Veterans Days 2019: Dulce et Decorum est, a tradition continues | Monday Morning Coffee

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Good Monday Morning, Fellow Seekers.

It’s Veterans Day this Monday morning in Pennsylvania and across the nation. And unlike Memorial Day, which is a solemn pause to honor those who have fallen, today is a day to pay tribute to those among us who have stepped up to serve the nation in times of war — and in times of peace.

And while some may try to claim that patriotism or the call to service is the province of one political party, the truth is that those of every creed, ethnicity, nationality, race and, yes, political party, have worn the uniform of the United States military. And some have given their lives in the service of that cause. All blood, after all, runs red — no matter what you believe or, as the case may be, what you don’t.

In the United Kingdom and elsewhere, today is known as Armistice Day, a day marking the end of World War I in 1918. It was a war, some believed at the time, that was to have ended all wars. That turned out not to be what happened. But the belief endures.

So, as we have every year since 2005, when this blog began life as Capitol Ideas at the Morning Call of Allentown, we’re reprinting one of the essential artifacts of that conflict: Dulce et Decorum Est,’ by the English trench poet, Wilfred Owen.

The poem is a reminder of war in all its futility. It’s a testament to those who served. And it’s a prayer that we might never have to fight again. To those among you who served, thank you from all of us at the Pennsylvania Capital-Star.

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Dulce et Decorum Est

Bent double, like old beggars under sacks,
Knock-kneed, coughing like hags, we cursed through sludge,
Till on the haunting flares we turned our backs,
And towards our distant rest began to trudge.
Men marched asleep. Many had lost their boots,
But limped on, blood-shod. All went lame; all blind;
Drunk with fatigue; deaf even to the hoots
Of gas-shells dropping softly behind.

Gas! GAS! Quick, boys!—An ecstasy of fumbling
Fitting the clumsy helmets just in time,
But someone still was yelling out and stumbling
And flound’ring like a man in fire or lime.—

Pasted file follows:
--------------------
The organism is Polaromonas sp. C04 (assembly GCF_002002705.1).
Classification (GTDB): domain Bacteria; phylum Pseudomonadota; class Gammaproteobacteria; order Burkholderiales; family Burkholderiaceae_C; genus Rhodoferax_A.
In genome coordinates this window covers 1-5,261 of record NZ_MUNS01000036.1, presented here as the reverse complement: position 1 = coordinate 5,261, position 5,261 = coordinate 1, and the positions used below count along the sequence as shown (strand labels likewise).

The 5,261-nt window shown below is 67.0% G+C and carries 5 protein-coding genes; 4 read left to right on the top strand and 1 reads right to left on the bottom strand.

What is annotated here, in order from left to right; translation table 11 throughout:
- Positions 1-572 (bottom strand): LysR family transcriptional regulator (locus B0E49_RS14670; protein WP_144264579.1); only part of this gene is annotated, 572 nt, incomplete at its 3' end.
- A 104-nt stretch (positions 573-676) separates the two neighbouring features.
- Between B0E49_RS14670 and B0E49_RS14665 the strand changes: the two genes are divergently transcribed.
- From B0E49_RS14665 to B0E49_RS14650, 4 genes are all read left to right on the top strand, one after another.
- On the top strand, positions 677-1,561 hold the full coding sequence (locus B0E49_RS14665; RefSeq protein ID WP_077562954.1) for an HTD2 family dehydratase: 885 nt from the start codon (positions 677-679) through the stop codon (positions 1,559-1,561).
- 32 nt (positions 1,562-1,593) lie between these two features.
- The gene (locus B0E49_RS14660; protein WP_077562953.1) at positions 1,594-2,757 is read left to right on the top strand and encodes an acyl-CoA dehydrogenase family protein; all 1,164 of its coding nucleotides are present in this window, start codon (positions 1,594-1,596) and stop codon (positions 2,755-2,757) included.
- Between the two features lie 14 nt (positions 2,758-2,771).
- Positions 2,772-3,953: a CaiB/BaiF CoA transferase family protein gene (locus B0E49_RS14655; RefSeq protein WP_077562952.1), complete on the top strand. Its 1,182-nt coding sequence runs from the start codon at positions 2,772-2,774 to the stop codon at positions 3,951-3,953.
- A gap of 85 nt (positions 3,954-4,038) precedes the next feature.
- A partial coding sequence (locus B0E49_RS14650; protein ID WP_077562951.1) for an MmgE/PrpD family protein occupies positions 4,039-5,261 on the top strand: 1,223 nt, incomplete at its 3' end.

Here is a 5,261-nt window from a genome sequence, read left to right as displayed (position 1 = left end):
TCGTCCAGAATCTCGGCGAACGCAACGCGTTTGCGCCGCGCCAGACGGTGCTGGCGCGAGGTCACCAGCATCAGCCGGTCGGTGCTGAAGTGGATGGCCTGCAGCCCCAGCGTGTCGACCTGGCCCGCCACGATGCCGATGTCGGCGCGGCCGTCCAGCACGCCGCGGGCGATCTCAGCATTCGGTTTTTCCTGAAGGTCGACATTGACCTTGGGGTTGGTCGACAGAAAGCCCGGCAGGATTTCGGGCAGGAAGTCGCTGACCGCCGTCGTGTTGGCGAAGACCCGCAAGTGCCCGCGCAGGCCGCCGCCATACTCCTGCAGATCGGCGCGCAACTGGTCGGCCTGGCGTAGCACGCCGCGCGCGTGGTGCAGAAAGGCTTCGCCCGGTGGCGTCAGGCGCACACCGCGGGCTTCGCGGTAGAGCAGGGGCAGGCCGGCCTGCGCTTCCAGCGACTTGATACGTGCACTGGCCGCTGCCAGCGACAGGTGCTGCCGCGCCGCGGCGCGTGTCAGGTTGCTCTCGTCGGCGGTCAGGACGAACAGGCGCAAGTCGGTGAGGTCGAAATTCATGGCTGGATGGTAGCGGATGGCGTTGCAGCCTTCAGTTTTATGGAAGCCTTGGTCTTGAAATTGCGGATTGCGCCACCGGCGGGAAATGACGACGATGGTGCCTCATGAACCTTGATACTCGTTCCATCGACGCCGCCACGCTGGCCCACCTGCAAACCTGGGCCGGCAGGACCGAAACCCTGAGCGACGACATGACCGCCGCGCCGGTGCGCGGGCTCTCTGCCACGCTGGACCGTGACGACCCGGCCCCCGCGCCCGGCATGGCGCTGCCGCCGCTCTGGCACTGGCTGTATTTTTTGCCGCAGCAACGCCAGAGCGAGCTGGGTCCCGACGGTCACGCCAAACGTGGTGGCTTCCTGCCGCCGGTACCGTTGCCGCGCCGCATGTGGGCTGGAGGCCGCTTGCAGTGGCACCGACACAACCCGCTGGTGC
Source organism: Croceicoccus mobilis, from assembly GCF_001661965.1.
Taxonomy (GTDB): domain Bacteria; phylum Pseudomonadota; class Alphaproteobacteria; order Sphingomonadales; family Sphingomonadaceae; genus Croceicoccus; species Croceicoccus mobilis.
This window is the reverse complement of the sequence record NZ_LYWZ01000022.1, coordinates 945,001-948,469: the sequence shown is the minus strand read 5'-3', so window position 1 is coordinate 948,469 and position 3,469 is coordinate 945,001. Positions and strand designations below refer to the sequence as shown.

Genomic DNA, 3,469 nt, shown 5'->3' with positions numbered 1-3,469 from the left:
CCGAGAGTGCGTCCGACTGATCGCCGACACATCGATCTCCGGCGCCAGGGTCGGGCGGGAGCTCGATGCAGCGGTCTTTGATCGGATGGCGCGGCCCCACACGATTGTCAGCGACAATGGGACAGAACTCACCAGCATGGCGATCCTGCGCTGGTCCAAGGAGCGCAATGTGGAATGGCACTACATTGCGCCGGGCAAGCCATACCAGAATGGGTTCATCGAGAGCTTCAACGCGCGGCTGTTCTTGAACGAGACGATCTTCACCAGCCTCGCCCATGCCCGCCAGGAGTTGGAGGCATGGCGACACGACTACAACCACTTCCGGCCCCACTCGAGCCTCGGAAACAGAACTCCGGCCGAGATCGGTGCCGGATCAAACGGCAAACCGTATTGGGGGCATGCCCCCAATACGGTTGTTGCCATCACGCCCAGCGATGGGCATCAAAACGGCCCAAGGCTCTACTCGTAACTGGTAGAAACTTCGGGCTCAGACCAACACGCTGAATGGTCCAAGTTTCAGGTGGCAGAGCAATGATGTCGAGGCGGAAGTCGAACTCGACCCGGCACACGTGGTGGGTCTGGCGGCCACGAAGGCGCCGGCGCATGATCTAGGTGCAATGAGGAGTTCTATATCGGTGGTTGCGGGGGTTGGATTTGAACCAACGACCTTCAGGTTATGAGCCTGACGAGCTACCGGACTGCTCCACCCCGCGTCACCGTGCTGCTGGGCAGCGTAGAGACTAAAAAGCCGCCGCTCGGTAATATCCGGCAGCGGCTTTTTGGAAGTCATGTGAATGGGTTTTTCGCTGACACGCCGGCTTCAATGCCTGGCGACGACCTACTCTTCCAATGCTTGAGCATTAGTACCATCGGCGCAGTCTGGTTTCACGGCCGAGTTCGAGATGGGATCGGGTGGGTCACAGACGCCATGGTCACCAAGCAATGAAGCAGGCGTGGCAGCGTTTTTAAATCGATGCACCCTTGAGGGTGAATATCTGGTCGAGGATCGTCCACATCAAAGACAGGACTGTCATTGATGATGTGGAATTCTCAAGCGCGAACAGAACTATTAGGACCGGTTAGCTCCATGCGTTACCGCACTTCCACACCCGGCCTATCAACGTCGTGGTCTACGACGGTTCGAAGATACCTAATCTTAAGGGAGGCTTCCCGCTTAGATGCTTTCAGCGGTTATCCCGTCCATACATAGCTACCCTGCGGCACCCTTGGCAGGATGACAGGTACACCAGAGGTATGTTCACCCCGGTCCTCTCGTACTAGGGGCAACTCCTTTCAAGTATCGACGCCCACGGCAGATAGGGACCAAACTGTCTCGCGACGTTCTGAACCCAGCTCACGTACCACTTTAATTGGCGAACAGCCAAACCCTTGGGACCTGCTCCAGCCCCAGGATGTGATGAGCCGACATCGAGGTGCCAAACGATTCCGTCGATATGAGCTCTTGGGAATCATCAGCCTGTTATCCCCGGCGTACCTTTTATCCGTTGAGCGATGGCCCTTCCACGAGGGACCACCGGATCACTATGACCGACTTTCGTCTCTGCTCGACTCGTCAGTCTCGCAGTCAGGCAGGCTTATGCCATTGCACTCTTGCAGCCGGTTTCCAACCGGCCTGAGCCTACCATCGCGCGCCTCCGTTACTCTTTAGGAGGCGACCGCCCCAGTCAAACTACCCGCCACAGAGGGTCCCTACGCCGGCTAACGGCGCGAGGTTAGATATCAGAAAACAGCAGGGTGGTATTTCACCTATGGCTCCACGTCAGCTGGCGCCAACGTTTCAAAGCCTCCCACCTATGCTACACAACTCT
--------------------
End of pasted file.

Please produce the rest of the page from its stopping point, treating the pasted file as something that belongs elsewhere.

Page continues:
Dim through the misty panes and thick green light,
As under a green sea, I saw him drowning.

In all my dreams before my helpless sight,
He plunges at me, guttering, choking, drowning.
If in some smothering dreams, you too could pace
Behind the wagon that we flung him in,
And watch the white eyes writhing in his face,
His hanging face, like a devil’s sick of sin;

If you could hear, at every jolt, the blood
Come gargling from the froth-corrupted lungs,
Obscene as cancer, bitter as the cud
Of vile, incurable sores on innocent tongues,—
My friend, you would not tell with such high zest
To children ardent for some desperate glory,
The old Lie: Dulce et decorum est
Pro patria mori.*

(*This Latin phrase is from the Roman poet Horace: “It is sweet and fitting to die for one’s country.”)

WikiMedia Commons

Our Stuff.
Capital-Star Washington Reporter Allison Stevens 
leads our coverage this morning, previewing oral arguments on the DACA cases to be argued before the U.S. Supreme Court on Tuesday.

Our partners at the Philadelphia Tribune have what you need to know about a new study concluding that Philly shoppers have borne the brunt of the city’s soda tax — and they’re buying fewer sugary drinks as a result.

From the weekend, Stephen Caruso has the story on a $5 million program that Gov. Tom Wolf signed into law last week. It’ll provide money to beef up security at mosques, synagogues and other houses of worship.

From our partners at the Central Voice, an admonition: Taking charge of your HIV is critical. Here’s what to know, and what to do about it.